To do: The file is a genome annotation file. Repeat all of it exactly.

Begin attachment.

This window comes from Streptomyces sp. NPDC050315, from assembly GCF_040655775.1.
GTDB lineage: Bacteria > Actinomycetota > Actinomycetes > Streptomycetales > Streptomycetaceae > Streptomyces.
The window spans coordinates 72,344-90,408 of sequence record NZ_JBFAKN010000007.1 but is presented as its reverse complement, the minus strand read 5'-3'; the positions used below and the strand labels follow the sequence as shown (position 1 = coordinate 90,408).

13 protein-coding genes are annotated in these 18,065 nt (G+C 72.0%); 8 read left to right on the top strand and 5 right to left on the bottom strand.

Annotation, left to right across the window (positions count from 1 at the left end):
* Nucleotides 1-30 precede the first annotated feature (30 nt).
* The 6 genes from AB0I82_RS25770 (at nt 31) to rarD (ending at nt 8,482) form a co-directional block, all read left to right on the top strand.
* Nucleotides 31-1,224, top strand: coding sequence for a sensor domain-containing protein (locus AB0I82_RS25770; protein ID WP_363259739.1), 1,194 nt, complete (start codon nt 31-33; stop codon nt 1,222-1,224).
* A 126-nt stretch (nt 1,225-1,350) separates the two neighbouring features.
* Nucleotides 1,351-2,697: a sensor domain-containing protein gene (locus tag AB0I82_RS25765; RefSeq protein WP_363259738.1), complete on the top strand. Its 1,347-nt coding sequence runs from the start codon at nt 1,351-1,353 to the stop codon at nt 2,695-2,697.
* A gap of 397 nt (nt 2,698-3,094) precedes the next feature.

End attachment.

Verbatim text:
This window comes from Streptomyces sp. NPDC050315, from assembly GCF_040655775.1.
GTDB lineage: Bacteria > Actinomycetota > Actinomycetes > Streptomycetales > Streptomycetaceae > Streptomyces.
The window spans coordinates 72,344-90,408 of sequence record NZ_JBFAKN010000007.1 but is presented as its reverse complement, the minus strand read 5'-3'; the positions used below and the strand labels follow the sequence as shown (position 1 = coordinate 90,408).

13 protein-coding genes are annotated in these 18,065 nt (G+C 72.0%); 8 read left to right on the top strand and 5 right to left on the bottom strand.

Annotation, left to right across the window (positions count from 1 at the left end):
* Nucleotides 1-30 precede the first annotated feature (30 nt).
* The 6 genes from AB0I82_RS25770 (at nt 31) to rarD (ending at nt 8,482) form a co-directional block, all read left to right on the top strand.
* Nucleotides 31-1,224, top strand: coding sequence for a sensor domain-containing protein (locus AB0I82_RS25770; protein ID WP_363259739.1), 1,194 nt, complete (start codon nt 31-33; stop codon nt 1,222-1,224).
* A 126-nt stretch (nt 1,225-1,350) separates the two neighbouring features.
* Nucleotides 1,351-2,697: a sensor domain-containing protein gene (locus tag AB0I82_RS25765; RefSeq protein WP_363259738.1), complete on the top strand. Its 1,347-nt coding sequence runs from the start codon at nt 1,351-1,353 to the stop codon at nt 2,695-2,697.
* A gap of 397 nt (nt 2,698-3,094) precedes the next feature.